Here's what we learned from the Triple Crown horse racing series.
Chrome's co-owner almost has hat in hand: Steve Coburn -- the California cowboy (that is, a cowboy with a pretty interesting regular job), and the man who suggested that East Coast racing was comprised of gutless wonders -- appeared on ABC bright and early Monday, hat still on his head indoors, groveling and apologizing for having turned sportsmanship into a bad Hollywood sitcom idea. He apologized to everybody but those who bet the farm on Chrome. The co-owner was right about one thing: The Triple Crown run is really hard, three tortuous experiences that a horse will never experience again, a battalion-like field, a two-week turnaround between the Kentucky Derby and the Preakness, a mile-and-a-half marathon in the Belmont. That the Triple Crown is so hard to win is no reason to change it, to dilute it. The problem with nobody having won the Triple Crown in ages is said to be a result of changes in training. Horses are trained not to run that much anymore; rather they pass through the winner's circle in a couple of big races and proceed to the stud suite. So leave the rules alone and train them better.
Great Triple Crown luck: Overlooked in the Triple Crown gauntlet is the fact that there were no serious injuries. Stories have been written about the brutality of the sport. Chrome got stepped on, but that was about it. In the blessed fortune category, all three races had perfect weather, with monstrous crowds and record betting handles thrown in, and, as usual, fantastic television ratings; the Belmont Stakes caught a double-digit audience share for NBC. The sport has three seasons, the Triple Crown procession in the spring, the Breeder's Cup swarm in Los Angeles in the fall, and the regular-season grind, featuring the cheap stuff running and stumbling year-round at racetracks throughout the sticks and the heartland. All three seasons are successes in their own way. During the regular-season grind, crowds are down and handles are fine because the sport is subsidized by slot-machine addicts; it's better that mom and pop stables get some of the gambling cash rather than casino execs. And it never hurts that somebody like Bob Costas instead of some former producer from the busted cable TV horse-race show "Luck" fronts the Triple Crown coverage on television.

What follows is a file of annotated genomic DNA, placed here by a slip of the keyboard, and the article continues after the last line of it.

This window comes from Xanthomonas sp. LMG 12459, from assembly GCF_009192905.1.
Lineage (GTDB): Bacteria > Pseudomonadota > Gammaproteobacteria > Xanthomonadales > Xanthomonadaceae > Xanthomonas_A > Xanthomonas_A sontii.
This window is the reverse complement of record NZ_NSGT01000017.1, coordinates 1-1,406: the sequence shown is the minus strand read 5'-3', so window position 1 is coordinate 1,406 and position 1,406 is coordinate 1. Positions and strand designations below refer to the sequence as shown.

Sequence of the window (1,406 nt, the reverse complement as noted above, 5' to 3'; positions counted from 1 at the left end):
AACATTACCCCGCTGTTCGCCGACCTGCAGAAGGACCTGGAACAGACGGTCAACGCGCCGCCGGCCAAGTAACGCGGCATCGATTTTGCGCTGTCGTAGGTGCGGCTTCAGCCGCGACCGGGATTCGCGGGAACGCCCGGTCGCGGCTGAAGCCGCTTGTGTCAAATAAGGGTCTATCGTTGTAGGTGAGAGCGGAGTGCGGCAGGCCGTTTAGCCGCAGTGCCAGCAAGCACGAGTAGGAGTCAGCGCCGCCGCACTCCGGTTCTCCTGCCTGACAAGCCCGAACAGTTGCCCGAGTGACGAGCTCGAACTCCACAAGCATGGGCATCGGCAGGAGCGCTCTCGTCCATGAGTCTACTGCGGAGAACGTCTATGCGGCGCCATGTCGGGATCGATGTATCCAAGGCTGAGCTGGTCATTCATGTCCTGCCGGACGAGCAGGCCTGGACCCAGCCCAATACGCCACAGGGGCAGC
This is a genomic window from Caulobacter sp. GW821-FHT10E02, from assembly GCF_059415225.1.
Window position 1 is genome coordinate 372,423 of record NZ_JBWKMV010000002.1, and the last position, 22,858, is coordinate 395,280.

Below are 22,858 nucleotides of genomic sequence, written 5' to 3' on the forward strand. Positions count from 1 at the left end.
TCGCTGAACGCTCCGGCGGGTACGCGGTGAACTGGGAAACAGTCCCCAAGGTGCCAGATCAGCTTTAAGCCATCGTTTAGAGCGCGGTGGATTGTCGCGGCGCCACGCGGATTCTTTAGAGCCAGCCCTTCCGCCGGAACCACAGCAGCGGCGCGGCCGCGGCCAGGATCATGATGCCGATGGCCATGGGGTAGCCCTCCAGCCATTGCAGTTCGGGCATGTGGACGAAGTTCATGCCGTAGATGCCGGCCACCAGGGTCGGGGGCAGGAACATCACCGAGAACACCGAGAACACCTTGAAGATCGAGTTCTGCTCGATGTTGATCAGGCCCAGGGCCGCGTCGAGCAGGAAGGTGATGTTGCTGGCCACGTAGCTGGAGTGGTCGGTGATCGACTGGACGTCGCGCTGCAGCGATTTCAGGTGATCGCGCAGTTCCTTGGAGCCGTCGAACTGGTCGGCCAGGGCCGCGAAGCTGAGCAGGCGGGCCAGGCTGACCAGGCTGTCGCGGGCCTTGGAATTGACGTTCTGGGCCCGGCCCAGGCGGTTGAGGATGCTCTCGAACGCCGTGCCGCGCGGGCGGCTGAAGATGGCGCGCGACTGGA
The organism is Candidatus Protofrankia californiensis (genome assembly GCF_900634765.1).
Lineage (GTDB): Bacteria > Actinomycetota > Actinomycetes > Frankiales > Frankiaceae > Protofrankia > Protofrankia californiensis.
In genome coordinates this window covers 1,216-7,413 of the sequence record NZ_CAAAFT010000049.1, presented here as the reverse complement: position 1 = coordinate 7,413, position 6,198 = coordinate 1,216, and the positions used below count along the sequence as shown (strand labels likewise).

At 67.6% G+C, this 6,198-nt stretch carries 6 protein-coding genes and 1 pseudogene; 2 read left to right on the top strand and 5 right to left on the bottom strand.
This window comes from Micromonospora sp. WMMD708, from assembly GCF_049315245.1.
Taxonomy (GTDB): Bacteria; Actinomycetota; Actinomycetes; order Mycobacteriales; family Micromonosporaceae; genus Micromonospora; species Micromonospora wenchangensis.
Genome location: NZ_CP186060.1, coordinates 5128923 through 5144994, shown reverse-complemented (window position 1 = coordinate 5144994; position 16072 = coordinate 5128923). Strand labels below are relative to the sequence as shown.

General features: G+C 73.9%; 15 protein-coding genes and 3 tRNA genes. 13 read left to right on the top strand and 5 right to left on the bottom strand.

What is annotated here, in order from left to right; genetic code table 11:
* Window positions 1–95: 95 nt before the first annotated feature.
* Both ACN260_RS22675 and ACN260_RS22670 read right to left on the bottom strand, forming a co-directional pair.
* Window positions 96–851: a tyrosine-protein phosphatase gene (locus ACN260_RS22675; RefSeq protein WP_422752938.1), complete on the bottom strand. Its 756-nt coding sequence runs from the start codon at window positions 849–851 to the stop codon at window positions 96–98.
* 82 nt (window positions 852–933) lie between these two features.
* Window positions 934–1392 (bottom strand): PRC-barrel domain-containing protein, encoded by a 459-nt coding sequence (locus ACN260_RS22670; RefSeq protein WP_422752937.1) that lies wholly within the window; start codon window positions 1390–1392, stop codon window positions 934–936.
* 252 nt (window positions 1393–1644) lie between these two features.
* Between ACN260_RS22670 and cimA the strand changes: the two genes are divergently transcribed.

Handicapping axioms: The following proved true: All winners have value. You shouldn't let a number on the tote board put you on or take you off a horse. Going from an artificial racing surface to dirt is about the riskiest business that can transpire at the wagering windows. Trendy bets like Wicked Strong in the Belmont Stakes seldom win.
Looks can be deceiving: Clocker reports before the Kentucky Derby had California Chrome looking like a plow horse in need of some shade. Going into the Belmont Stakes, he was said to be picture-perfect. Outside of a limp, about all I know about the body language of a horse is that, in the post parade, if he shakes his head side to side as if to say "no thanks" repeatedly, he could be saying please get me out of here.
Deep closers at the Belmont Stakes: Remember the way Commanding Curve closed at the Kentucky Derby, coming from just inside one of the parking lots to finish a fast-gaining second to Chrome? Remember the way people thought and wrote that the extra distance would greatly aid Commanding Curve in New York? Remember what I said at the time, that throwing your money off a bridge would be a better plan than playing a deep closer at a mile and a half, as a couple of bucks might catch on the bridge railing? Fractions are slow at a mile and a half. Closing a meaningful distance of ground is usually next to impossible.
Where would we be today if Chrome had won the Triple Crown? About the same place we were before.